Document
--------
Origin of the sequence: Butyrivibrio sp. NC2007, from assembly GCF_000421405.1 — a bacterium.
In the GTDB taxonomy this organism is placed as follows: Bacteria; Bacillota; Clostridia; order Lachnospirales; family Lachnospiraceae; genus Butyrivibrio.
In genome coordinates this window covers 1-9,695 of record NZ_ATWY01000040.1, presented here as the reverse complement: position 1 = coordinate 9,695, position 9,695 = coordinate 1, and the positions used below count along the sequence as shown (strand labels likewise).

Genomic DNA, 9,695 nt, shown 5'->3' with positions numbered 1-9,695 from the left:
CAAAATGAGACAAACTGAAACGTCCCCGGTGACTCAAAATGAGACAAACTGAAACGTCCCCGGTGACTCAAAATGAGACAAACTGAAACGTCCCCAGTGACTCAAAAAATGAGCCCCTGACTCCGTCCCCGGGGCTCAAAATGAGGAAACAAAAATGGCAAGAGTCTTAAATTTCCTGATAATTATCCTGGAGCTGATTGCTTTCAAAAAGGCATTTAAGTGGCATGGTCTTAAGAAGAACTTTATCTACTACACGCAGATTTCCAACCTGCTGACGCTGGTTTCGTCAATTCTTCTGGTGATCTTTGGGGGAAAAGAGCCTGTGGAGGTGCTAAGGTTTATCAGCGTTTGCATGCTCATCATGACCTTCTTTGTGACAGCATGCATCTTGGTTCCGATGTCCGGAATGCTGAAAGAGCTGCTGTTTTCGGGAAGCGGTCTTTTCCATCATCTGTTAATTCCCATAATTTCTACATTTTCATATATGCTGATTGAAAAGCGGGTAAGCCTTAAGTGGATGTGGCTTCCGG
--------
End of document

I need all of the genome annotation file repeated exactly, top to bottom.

Origin of the sequence: Butyrivibrio sp. NC2007, from assembly GCF_000421405.1 — a bacterium.
In the GTDB taxonomy this organism is placed as follows: Bacteria; Bacillota; Clostridia; order Lachnospirales; family Lachnospiraceae; genus Butyrivibrio.
In genome coordinates this window covers 1-9,695 of record NZ_ATWY01000040.1, presented here as the reverse complement: position 1 = coordinate 9,695, position 9,695 = coordinate 1, and the positions used below count along the sequence as shown (strand labels likewise).

Genomic DNA, 9,695 nt, shown 5'->3' with positions numbered 1-9,695 from the left:
CAAAATGAGACAAACTGAAACGTCCCCGGTGACTCAAAATGAGACAAACTGAAACGTCCCCGGTGACTCAAAATGAGACAAACTGAAACGTCCCCAGTGACTCAAAAAATGAGCCCCTGACTCCGTCCCCGGGGCTCAAAATGAGGAAACAAAAATGGCAAGAGTCTTAAATTTCCTGATAATTATCCTGGAGCTGATTGCTTTCAAAAAGGCATTTAAGTGGCATGGTCTTAAGAAGAACTTTATCTACTACACGCAGATTTCCAACCTGCTGACGCTGGTTTCGTCAATTCTTCTGGTGATCTTTGGGGGAAAAGAGCCTGTGGAGGTGCTAAGGTTTATCAGCGTTTGCATGCTCATCATGACCTTCTTTGTGACAGCATGCATCTTGGTTCCGATGTCCGGAATGCTGAAAGAGCTGCTGTTTTCGGGAAGCGGTCTTTTCCATCATCTGTTAATTCCCATAATTTCTACATTTTCATATATGCTGATTGAAAAGCGGGTAAGCCTTAAGTGGATGTGGCTTCCGG